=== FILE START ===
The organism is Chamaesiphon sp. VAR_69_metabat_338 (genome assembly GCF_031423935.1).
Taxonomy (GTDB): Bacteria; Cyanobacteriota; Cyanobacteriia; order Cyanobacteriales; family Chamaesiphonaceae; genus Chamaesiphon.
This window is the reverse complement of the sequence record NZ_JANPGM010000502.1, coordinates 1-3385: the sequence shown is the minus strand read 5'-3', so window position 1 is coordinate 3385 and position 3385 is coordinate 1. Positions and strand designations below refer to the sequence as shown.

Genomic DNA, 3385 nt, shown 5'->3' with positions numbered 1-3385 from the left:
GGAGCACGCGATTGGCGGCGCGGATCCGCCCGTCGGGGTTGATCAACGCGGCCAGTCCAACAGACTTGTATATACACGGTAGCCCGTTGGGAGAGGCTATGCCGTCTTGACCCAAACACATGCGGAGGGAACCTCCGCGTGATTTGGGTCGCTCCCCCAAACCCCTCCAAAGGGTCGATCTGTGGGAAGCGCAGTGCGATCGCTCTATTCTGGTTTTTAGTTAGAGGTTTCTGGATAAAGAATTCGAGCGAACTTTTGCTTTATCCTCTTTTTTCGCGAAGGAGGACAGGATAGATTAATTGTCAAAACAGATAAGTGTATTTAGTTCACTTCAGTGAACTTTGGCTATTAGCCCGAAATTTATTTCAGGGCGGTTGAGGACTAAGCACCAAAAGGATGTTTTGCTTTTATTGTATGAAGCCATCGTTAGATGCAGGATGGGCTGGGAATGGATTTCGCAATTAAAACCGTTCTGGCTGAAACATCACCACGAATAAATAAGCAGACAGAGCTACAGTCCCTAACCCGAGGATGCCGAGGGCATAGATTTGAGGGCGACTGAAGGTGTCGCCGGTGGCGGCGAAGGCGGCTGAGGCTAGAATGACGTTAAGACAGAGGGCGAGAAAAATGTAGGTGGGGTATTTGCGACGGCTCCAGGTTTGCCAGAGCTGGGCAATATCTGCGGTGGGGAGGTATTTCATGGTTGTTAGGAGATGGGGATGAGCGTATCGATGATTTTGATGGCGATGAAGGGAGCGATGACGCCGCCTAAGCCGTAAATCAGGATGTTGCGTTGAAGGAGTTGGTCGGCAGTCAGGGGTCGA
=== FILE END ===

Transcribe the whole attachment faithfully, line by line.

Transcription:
The organism is Chamaesiphon sp. VAR_69_metabat_338 (genome assembly GCF_031423935.1).
Taxonomy (GTDB): Bacteria; Cyanobacteriota; Cyanobacteriia; order Cyanobacteriales; family Chamaesiphonaceae; genus Chamaesiphon.
This window is the reverse complement of the sequence record NZ_JANPGM010000502.1, coordinates 1-3385: the sequence shown is the minus strand read 5'-3', so window position 1 is coordinate 3385 and position 3385 is coordinate 1. Positions and strand designations below refer to the sequence as shown.

Genomic DNA, 3385 nt, shown 5'->3' with positions numbered 1-3385 from the left:
GGAGCACGCGATTGGCGGCGCGGATCCGCCCGTCGGGGTTGATCAACGCGGCCAGTCCAACAGACTTGTATATACACGGTAGCCCGTTGGGAGAGGCTATGCCGTCTTGACCCAAACACATGCGGAGGGAACCTCCGCGTGATTTGGGTCGCTCCCCCAAACCCCTCCAAAGGGTCGATCTGTGGGAAGCGCAGTGCGATCGCTCTATTCTGGTTTTTAGTTAGAGGTTTCTGGATAAAGAATTCGAGCGAACTTTTGCTTTATCCTCTTTTTTCGCGAAGGAGGACAGGATAGATTAATTGTCAAAACAGATAAGTGTATTTAGTTCACTTCAGTGAACTTTGGCTATTAGCCCGAAATTTATTTCAGGGCGGTTGAGGACTAAGCACCAAAAGGATGTTTTGCTTTTATTGTATGAAGCCATCGTTAGATGCAGGATGGGCTGGGAATGGATTTCGCAATTAAAACCGTTCTGGCTGAAACATCACCACGAATAAATAAGCAGACAGAGCTACAGTCCCTAACCCGAGGATGCCGAGGGCATAGATTTGAGGGCGACTGAAGGTGTCGCCGGTGGCGGCGAAGGCGGCTGAGGCTAGAATGACGTTAAGACAGAGGGCGAGAAAAATGTAGGTGGGGTATTTGCGACGGCTCCAGGTTTGCCAGAGCTGGGCAATATCTGCGGTGGGGAGGTATTTCATGGTTGTTAGGAGATGGGGATGAGCGTATCGATGATTTTGATGGCGATGAAGGGAGCGATGACGCCGCCTAAGCCGTAAATCAGGATGTTGCGTTGAAGGAGTTGGTCGGCAGTCAGGGGTCGA